Doing Animal Massage At An Event – Checklist For What To Bring

Now that spring is here, there are lots of outdoor events where you could be offering your massage (and other complementary) services to pet Sheltie-jumpingowners: rescue group gatherings, agility trials and competitions, conformation shows, local dog group events, etc.

Here is a checklist of things to bring when you’re setting up at an outdoor event:

  • Calculator – get one with battery AND solar power
  • Cash box with small bills for change
  • If you accept credit cards, your card reader and / or other related items
  • Receipts
  • Gift certificates. Make sure you number your gift certificates and keep track of the ones you’ve sold. I made my own in Illustrator but you can find free templates online
  • Sign-up list for your newsletter
  • Sign/banner. Even if you don’t order a custom banner, make sure you have a large sign with your business name that is visible from some distance away
  • Tent with or without sides
  • Table for displaying your marketing materials
  • Tablecloth so you can hide crates of stuff under the table. Paper is ok, but I advise investing in one made of fabric. You’ll be glad you did when there is windswept rain on the day of the event
  • Weights to keep the tablecloth in place in case it’s windy
  • Outdoor rug in case the ground/grass is wet
  • Exercise mat or massage table
  • Disinfecting wipes to clean the mat/table in between dogs
  • Disinfecting hand wipes for yourself
  • Towel (always good to have)
  • Paper towels
  • Basket of free treats for dogs. Make sure you get something that is all natural and display the bag or ingredient label so that people with dogs who have food allergies can see if their dog can eat them. One of my favorites is plain freeze dried meat; in my experience, duck, buffalo or venison seems to be ones that most dogs can eat
  • Basket of free treats for humans. People tend to stop where there are goodies to be had. Take your chance to talk to them and tell them about your business. Again, make sure it’s something most people are not allergic to (no nuts!)
  • Water both for yourself and in a bowl for visiting dogs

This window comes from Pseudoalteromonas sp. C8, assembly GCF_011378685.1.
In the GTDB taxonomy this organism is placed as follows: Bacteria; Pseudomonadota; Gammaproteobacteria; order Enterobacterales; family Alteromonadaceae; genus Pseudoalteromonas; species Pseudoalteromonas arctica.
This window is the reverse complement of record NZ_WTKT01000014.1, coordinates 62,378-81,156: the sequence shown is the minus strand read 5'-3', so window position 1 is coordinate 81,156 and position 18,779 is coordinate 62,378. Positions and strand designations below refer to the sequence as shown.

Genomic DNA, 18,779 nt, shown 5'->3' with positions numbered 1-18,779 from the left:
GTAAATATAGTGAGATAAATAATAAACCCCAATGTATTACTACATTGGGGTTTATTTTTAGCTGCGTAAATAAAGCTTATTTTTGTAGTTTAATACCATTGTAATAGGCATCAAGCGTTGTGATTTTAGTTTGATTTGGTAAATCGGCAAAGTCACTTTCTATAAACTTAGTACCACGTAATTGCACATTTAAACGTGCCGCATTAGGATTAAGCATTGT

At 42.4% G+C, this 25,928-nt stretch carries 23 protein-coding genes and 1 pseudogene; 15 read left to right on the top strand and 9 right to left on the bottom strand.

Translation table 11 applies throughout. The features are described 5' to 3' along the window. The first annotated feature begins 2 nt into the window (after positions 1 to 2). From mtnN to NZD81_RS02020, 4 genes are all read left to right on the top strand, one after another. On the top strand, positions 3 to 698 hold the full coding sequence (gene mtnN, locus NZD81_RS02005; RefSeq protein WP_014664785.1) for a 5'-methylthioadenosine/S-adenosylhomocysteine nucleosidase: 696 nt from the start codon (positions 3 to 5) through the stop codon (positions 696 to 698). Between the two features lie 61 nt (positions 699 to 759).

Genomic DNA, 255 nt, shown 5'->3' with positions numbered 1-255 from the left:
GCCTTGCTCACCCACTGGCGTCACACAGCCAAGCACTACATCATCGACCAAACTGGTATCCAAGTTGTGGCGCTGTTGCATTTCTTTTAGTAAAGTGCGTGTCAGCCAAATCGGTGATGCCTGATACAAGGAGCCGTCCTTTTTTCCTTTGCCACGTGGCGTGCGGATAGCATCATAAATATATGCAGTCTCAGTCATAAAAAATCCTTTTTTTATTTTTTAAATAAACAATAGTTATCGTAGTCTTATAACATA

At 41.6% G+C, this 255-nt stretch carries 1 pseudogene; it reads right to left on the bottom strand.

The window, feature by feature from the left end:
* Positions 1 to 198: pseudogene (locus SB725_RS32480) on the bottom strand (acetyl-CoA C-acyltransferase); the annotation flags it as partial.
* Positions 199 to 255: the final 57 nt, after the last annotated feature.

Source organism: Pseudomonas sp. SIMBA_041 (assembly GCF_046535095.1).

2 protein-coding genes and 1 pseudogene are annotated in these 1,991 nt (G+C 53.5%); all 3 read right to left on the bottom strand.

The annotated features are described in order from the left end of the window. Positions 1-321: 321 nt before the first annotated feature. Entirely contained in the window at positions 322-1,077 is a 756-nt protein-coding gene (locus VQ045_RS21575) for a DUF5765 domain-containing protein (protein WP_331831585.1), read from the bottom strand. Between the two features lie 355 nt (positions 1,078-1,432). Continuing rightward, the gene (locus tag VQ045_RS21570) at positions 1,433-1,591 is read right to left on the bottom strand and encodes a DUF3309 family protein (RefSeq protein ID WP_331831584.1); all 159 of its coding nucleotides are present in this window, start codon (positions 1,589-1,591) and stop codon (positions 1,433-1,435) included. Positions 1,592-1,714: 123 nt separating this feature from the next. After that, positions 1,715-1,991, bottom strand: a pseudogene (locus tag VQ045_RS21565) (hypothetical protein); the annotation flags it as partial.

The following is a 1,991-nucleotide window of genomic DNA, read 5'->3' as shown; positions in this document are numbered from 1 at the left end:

• Something for yourself to munch on – it’ll be a long day
  • Pen and paper to jot down ideas, etc.
  • 2 comfortable outdoor chairs – for you when you need to take a break, and for others to sit on while you work on their dog(s)
  • Paper and/or plastic bags. At some events, people hand out a lot of promotional materials and you will see people walking around with their arms full of brochures, samples, etc. Offer them a bag to put everything in (with your logo printed on it, and one of your business cards/brochures inside) and they will be very thankful and remember you.

Pack up all the small items in large plastic crates with lids so that all your belongings are protected if it’s raining. Keep the crates under your table.

Another good thing to bring if you have it is a digital camera (or use the one on your phone). Take pictures of your setup, the dogs, etc., partly so you remember exactly how you set things up the next time, and partly as a promotional tool to use on your blog / website / newsletter and social media.

Cattie Coyle

Cattie Coyle

Founder and Editor at Animal Wellness Guide
Cattie is the founder and editor of Animal Wellness Guide. She is a freelance photographer, graduate of Bancroft School of Massage Therapy’s small animal program, and has studied Applied Zoopharmacognosy. Learn more about Cattie
Cattie Coyle
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  1. cattie says

    I used to charge $15 for a 15-minute “demo” massage and $30 for a 30-minute massage. When I was at a charity event, I would donate part of that to the group that arranged the event.

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